TAI COVID-19 Monitor: Making sense of torrent of information for collective learning and action
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The Big Picture

After launching our new 2020-2024 strategy earlier this year, we wanted to make sure our learning efforts considered the uncharted realities brought about by the COVID-19 pandemic. Yet, with the “waterfall” of information on coronavirus from a myriad of sources, it was getting harder to navigate, combine, and sense make the emerging data, messages, and research. This prompted us to develop a limited series learning product – COVID-19 Monitor.

Transparency and Accountability Initiative’s (TAI) COVID-19 Monitor is a brief newspaper-style slide deck with synthesis and analysis of transparency, civic participation, and accountability (TPA) relevant content we are reading. It draws on funder responses to COVID-19, governance data tracking tools, and knowledge products from practitioners. Each issue of the COVID-19 Monitor explores a particular theme. We are pleased to announce the release of the first issue focusing on data tools that track developments around TPA-related issues globally.


The Nitty Gritty

Creating the COVID-19 Monitor proved to be an exciting, yet demanding, exercise with a steep learning curve for all involved. Here is a brief overview of some of the “behind the scenes” challenges we have encountered so far and how we have tackled them.


Content sourcing: We got a lot of content to “swim” through! It was a multi-step endeavor and a non-stop process. We used three criteria to filter all items we found (read more about these criteria here). After that, we organized and uploaded the content on a qualitative coding software platform where all the magic began.

What we’ve learned: We won’t capture all relevant content, but having two or more pairs of eyes sourcing and reviewing pieces helps to ensure we are considering a more diverse and inclusive pool of information, research, and opinions. The team effort also helps to strengthen quality of the content for analysis (i.e., consistent filtering and checking for duplicates).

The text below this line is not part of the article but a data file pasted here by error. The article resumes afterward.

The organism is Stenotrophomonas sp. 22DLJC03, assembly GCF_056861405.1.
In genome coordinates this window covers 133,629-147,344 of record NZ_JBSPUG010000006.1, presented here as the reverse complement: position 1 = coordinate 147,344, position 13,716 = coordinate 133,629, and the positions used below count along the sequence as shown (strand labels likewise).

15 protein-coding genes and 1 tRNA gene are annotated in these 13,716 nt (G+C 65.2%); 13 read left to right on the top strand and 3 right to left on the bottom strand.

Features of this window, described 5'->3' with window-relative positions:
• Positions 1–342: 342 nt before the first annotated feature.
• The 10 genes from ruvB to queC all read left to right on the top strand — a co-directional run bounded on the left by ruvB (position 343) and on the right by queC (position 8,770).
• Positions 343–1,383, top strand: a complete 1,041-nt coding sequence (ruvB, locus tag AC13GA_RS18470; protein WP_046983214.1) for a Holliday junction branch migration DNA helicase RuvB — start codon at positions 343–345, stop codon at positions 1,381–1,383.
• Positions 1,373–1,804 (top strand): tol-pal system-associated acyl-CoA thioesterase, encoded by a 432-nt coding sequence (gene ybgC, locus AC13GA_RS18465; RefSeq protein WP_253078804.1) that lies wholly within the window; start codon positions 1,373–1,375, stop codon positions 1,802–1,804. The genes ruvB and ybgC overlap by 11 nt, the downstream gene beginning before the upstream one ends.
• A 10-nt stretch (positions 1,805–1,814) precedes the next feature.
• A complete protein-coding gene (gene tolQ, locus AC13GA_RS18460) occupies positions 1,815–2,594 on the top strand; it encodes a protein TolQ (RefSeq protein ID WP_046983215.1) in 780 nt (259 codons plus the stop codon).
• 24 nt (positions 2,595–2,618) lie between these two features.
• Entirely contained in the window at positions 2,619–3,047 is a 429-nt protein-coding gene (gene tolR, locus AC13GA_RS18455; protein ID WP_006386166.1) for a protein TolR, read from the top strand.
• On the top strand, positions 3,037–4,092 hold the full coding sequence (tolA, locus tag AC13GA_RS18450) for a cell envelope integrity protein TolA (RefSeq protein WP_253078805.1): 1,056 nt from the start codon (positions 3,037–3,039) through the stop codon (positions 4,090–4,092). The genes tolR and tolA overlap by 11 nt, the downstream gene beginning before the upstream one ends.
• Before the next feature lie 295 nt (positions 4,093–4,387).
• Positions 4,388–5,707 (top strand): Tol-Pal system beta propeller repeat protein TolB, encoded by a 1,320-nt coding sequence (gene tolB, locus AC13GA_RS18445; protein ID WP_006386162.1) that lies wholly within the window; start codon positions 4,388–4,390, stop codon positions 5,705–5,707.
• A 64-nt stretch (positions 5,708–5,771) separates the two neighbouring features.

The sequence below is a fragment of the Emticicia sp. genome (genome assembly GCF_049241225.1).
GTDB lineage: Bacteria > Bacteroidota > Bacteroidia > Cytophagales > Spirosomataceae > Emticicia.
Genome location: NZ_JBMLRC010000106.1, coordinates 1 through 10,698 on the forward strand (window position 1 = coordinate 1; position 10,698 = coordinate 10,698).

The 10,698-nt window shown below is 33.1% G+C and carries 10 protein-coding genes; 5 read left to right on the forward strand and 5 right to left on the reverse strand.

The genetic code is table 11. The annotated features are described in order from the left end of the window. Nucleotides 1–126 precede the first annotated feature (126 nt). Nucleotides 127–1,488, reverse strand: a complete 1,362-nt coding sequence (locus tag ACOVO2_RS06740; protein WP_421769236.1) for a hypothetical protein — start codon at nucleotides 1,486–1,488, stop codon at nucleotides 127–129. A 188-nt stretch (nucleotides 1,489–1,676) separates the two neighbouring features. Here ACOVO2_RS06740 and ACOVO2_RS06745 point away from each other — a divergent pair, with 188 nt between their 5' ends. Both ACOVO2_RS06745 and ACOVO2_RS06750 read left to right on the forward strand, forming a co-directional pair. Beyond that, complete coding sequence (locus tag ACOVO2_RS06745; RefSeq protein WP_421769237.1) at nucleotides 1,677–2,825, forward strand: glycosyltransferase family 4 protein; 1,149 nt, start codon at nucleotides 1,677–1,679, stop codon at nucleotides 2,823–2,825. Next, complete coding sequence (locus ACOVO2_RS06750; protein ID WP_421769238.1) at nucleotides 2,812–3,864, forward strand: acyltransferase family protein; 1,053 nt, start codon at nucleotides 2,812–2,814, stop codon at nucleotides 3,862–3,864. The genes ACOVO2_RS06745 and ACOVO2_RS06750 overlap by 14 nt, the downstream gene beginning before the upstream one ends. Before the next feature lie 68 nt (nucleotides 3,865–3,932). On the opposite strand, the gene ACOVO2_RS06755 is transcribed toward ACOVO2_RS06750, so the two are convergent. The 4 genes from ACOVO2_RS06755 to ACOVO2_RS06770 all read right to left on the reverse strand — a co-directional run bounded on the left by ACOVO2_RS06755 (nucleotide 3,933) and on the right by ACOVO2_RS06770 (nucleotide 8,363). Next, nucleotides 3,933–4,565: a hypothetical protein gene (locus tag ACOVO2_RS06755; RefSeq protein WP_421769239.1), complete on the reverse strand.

Coding and analysis: Thankfully, we didn’t need to learn any Java or C++, but we did need to master Dedoose, the software we use to conduct qualitative coding and analysis. Curious to see what these codes are? Check them out here. After coding, we analyzed the frequency and patterns of these codes and the qualitative data behind them to systematize the messages we are hearing.

What we’ve learned: The TPA field is broad and diverse, but for qualitative research, clarity of code definitions, coding protocol, and overall purpose are essential for meaningful analysis. We had to refine our codes taking into consideration the distinct strategic lenses of our funder members and their partners.  


Interpretation and sense-making: After we completed the analysis and saw transpiring patterns in our codes, we reflected on what this means and why it is relevant to our work and the TPA field in general. We based our reflections on a set of learning questions related to TAI’s strategy and adapted for each COVID-19 Monitor issue theme. 

What we’ve learned: Qualitative analysis calls for meticulous attention to detail, and interpretation requires an iterative process. We needed to probe into the emergent code patterns to understand what we were and were not hearing, what threats and opportunities for TPA goals and sectors the messages we were/not hearing pose, and how TAI members and other funders might use the findings. We expect to continue learning how best to apply an “adaptive” mindset to this research so that we can move between a set research plan and being responsive to new information and questions.

A crisis, like the pandemic, comes with many challenges and a strong need for learning conversations and collaborative action within and beyond institutional boundaries. As a collaborative of funders, TAI’s “bird’s eye view” positioning offers an encompassing perspective on threats and opportunities for funders and practitioners pursuing TPA outcomes. We created the COVID-19 Monitor to help TAI members, other funders, and practitioners to decipher evidence and trends in the overwhelming volumes of information available. We hope the Monitor will enable a structured space for collaborative exploration of mid-and longer-term threats and opportunities in advancing the TPA agenda during the pandemic and beyond.